Discussion in 'Classic Menswear' started by Dempsy444, Dec 9, 2011.
Thanks for sharing. Great idea!
Has anyone had experience with Designer's Tailoring? They get good yelp reviews. For me it's either them or Ricardo's as SFran is a bit far / inconvenient to get to.
Think these are Kilgour house altered tipped cuffs, I also use Andy.
Has anyone gone to Glenda Pongiglione? 46 5 star reviews on Yelp - http://www.yelp.com/biz/glenda-pongiglione-san-francisco-2?sort_by=date_desc. Mostly wedding dresses, etc., but a couple of reviews for men's alterations.
Does anyone else have additional images of the inner workings of slanted pant cuffs? My tailor and I are interested in figuring out this trick.
Thank you Despos and Gamblor for providing pictures to spark our curiosity.
Question for all
Today I brought in 2 Zegna Mainline's and an Isaia to Victor's. Really nice man and extremely helpful but I was taken back by the price! I guess the prices in SF are much more than in LA?!
For 3 suits (one was a 3 piece) the total was $931!! The most I've paid is from $150-200 per suit. The fixes were:
clearing the bunched up part near the back of the neck area (middle shoulder), sleeve lengthen or shorten, taken in sides (he charged me for the front side AND the back side near the back of the arm area), taken in the sides of the the vent area, taking in the waist of the pants, slimming the legs and shortening the length of the pants.
I know this is A LOT of work but 300+ per suit worth?
Please let me know
I had a suit taken to be tailored-the sides were taken in, sleeves shortened, length of the coat shortened and the chest area taken in. $400. The pants Ihad the waist taken in and had it cuffed. $40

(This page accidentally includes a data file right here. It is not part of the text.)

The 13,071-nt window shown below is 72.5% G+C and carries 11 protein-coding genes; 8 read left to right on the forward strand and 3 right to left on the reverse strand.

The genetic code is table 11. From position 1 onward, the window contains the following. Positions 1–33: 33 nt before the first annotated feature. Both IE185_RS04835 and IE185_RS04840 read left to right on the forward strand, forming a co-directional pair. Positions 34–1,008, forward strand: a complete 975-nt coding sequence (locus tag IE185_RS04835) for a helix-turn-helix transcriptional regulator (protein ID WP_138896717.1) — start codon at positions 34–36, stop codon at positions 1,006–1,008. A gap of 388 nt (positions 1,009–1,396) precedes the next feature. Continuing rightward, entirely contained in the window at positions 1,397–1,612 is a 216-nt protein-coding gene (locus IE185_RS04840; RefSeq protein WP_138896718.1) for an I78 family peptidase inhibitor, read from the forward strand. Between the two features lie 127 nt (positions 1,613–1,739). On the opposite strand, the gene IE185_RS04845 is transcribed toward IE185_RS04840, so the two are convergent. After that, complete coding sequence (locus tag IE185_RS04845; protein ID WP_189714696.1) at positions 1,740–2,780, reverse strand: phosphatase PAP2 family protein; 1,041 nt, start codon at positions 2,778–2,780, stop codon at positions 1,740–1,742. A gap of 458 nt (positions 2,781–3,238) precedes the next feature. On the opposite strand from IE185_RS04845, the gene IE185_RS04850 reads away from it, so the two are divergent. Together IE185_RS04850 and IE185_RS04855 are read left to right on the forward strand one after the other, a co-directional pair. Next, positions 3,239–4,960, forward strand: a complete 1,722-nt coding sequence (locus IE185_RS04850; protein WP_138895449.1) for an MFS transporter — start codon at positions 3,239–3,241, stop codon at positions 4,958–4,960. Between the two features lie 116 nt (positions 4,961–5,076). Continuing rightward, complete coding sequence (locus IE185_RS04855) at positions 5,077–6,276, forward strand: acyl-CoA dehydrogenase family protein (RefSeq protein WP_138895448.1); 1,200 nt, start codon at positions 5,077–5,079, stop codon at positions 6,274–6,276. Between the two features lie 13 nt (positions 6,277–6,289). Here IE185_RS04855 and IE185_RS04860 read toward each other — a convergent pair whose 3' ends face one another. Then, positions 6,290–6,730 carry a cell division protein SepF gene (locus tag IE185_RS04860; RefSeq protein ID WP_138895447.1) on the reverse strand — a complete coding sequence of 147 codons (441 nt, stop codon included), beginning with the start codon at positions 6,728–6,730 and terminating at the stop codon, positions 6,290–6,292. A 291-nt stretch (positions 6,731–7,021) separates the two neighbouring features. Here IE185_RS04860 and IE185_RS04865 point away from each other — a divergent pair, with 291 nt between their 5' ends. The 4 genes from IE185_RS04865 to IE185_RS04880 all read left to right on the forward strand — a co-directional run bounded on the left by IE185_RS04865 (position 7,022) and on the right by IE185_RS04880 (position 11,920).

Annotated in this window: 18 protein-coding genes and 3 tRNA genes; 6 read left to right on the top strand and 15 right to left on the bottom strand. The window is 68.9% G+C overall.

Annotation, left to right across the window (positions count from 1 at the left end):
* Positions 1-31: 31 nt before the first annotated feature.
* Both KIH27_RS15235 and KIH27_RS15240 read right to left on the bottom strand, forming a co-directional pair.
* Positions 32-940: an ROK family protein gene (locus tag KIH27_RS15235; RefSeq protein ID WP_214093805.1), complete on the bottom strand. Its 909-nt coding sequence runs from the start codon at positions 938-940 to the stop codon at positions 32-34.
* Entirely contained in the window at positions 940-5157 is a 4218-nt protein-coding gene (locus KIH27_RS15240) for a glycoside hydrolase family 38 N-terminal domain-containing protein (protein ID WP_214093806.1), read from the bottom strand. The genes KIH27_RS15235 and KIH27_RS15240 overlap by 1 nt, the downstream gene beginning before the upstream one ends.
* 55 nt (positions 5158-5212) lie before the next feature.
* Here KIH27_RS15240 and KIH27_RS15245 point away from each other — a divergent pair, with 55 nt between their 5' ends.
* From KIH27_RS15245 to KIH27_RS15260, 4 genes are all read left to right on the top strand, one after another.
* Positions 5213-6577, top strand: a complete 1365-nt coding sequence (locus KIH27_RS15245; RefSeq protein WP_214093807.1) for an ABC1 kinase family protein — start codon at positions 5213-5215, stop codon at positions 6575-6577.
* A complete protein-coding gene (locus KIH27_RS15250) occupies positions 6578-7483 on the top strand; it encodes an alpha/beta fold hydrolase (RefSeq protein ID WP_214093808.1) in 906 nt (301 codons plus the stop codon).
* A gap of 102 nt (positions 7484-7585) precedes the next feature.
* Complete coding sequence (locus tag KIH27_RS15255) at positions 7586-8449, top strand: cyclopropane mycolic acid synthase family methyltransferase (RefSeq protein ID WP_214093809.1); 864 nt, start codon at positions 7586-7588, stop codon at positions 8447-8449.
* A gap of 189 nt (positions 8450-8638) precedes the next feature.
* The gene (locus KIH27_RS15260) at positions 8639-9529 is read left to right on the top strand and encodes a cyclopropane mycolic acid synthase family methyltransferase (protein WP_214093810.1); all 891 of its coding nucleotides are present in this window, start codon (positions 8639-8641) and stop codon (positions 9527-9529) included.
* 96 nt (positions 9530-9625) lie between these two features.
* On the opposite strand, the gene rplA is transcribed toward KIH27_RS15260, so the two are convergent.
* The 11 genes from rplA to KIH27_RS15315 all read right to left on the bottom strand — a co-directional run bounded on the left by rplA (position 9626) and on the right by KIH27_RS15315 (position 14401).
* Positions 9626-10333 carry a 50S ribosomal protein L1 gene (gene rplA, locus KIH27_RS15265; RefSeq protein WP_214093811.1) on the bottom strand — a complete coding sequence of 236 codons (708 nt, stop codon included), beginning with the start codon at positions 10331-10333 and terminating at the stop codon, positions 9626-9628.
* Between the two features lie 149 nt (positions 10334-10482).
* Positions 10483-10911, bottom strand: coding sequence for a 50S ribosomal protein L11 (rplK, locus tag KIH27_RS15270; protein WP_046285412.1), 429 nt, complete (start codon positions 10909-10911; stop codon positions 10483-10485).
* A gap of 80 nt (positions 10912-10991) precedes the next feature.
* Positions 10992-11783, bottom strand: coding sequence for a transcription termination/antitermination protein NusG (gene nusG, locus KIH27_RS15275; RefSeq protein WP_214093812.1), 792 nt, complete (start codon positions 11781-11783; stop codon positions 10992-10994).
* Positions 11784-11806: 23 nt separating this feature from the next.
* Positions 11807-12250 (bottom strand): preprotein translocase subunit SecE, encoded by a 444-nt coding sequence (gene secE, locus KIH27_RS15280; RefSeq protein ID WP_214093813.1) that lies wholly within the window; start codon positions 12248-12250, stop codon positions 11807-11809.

You might look into my tailor in Menlo Park, Bob Stankovic.
Many other Style Forum members also recommend him.
He's successfully done some complicated work for me.
He tends to be late with his alterations unless you express urgency.
He's a really nice guy.
We used to do these at army officer college. In fact we did them with a curve. The secret is to open the trouser seams, make a paper to accommodate the new curved cuffs, and then restitch.
Not easy, and it took a while to learn the secrets from the older officers because we never did find civilian tailors who knew how to do this.
Can you please elaborate on the bolded? By paper, do you mean paper pattern?
Sorry, yes, I meant to say "Paper Pattern"
the trouble with curving a cuffed bottom is that the fabric needs to be wider at the top of the cuff than the width of the trouser, or else the seam crumples.
If you fold a piece of paper you will notice that you cannot achieve a curve unless you tuck in at the bottom and release at the top of the cuff. A fairly accurate paper pattern is required. None of us were tailors so we had to learn through trial and error until the previous intake of officers showed us a few tricks after graduating.
The strange thing is, after doing it once or twice it was not so difficult, but I think I would manage to do it again if I tried today.
Thankyou for your informative reply.
Clever work with the slanting cuffs despos, I am going to try and figure this out over the next few days. I am not betting on myself but I can think of a few portly fellows this would have been handy for.
Can you enlighten us on how to do this? My tailor says he can't slant cuffed hems much, but he's willing to learn...
BTW, I ended up going with Victor on Sutter St. and have found him to be excellent.
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